Recently, I met up with a dear friend, a Mom who was determined to find the just-right item to knit for her daughter. Where do you begin? Well, we chose to meet in a local yarn shop and chose to keep the project small. Keeping in mind the recipient’s tendencies towards tailored suits, the needed attire for her work, we looked for a cowl or scarf pattern that would compliment such an outfit. We perused a variety of pattern books as well as found samples of knitted garments, similar to what we had in mind. The samples were not necessarily of the patterns we were looking at but served well as inspiration and gave us a sense of weight and texture of the yarn used. When we came across this pattern, Checkered Cowl designed by Olga Buraya-Kefelian in the book Scarf Style 2, we stopped and thought how much we liked its features: the striping, the lacy effect, and the use of fingering weight. We thought this item would make a lovely gift.
I remembered having some fingering weight, Lorna’s Rose in my stash that had lost its intended purpose. I loved the pattern as much as my friend and thought it might be fun to knit one, too. It would be our own KAL (knit a-long), that is two people knitting the same thing with the intent of helping and encouraging one another. At a recent fiber fest, written about here, I purchased one skein of Hedgehog Fibres Sock in graphite for the second color.
Don’t be fooled by what seems simple!
I am always amazed at no matter how experienced you are or what size or skill level the project, there is always something new to learn:
Dropped stitches: You knit the scarf in two colors for the horizontal striping and then when finished knitting its length, you drop stitches (every 6th) to get the vertical striping. It immediately transforms from a plain striped scarf to the lacy appeal of this checkerboard. The stitch drops quickly and easily in the first 3 – 4 rows, but I had to ‘pick’ at the sides of the stitch to unravel it completely to the end. This actually took more time and diligence than expected. I used a blunt darning needle to do this so as to avoid splitting the yarn.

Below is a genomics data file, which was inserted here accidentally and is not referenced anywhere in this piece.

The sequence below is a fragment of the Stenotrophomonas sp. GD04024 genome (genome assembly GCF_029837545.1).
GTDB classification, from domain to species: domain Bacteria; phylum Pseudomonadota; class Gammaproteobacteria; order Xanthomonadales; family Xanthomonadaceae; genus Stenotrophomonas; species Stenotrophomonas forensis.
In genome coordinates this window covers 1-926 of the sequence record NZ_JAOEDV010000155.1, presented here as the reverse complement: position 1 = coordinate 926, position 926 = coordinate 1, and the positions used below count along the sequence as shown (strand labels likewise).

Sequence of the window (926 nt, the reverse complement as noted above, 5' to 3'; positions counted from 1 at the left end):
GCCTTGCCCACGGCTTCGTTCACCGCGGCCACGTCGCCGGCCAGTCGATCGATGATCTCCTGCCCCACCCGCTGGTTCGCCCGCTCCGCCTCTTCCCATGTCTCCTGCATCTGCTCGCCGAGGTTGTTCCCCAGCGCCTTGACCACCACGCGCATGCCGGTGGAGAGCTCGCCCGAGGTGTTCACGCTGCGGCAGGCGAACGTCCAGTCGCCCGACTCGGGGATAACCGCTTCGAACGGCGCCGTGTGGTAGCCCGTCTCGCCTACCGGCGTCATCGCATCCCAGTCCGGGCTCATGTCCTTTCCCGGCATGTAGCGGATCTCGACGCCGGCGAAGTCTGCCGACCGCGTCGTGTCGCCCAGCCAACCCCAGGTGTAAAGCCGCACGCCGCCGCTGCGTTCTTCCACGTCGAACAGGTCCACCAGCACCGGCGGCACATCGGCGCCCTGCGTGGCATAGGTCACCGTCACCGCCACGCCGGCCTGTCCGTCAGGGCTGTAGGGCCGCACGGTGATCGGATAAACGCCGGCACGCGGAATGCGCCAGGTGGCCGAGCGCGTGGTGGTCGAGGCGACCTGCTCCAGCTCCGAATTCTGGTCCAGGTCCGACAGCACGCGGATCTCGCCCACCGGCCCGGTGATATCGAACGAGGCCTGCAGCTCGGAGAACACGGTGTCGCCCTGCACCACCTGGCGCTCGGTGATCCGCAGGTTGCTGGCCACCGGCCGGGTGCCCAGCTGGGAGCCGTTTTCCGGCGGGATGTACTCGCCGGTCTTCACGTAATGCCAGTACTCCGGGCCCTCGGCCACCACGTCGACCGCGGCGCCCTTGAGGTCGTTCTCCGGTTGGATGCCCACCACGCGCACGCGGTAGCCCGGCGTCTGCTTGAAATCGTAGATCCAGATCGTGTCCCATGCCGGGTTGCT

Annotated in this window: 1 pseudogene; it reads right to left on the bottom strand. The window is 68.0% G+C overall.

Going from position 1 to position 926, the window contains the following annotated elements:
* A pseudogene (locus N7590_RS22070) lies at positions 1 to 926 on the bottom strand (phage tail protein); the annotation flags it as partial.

Carrying yarn: The carrying of the unused color up along the edge of the scarf was uncomfortable for me. I was taught that carried yarn ought only be carried in a horizontal direction, across the back of the knitted fabric, never carried up. However, this prevents weaving of many ends had the yarn been cut with each color change.
Kitchener stitch: This is the only seam and brings together the live stitches on the short ends. By doing so creates the loop of the cowl. Kitchener stitch, like all stitching, takes practice to match the tension of the knitting. It creates a beautiful weave where the seam virtually becomes part of the knitting.
Blocking: I chose to ignore the directions as written. I laid the piece flat side down, texture up while in a rectangle shape (before sewing it in a loop), on a damp towel, spraying lightly with water. I let it dry and then sewed it up. This allowed the beautiful texture to remain, unharmed.
I think the cowl is lovely and matches the weight of my balloon hem, zip up the front, tuck pocketed style rain coat. Whatever your aesthetic, this cowl seems to work!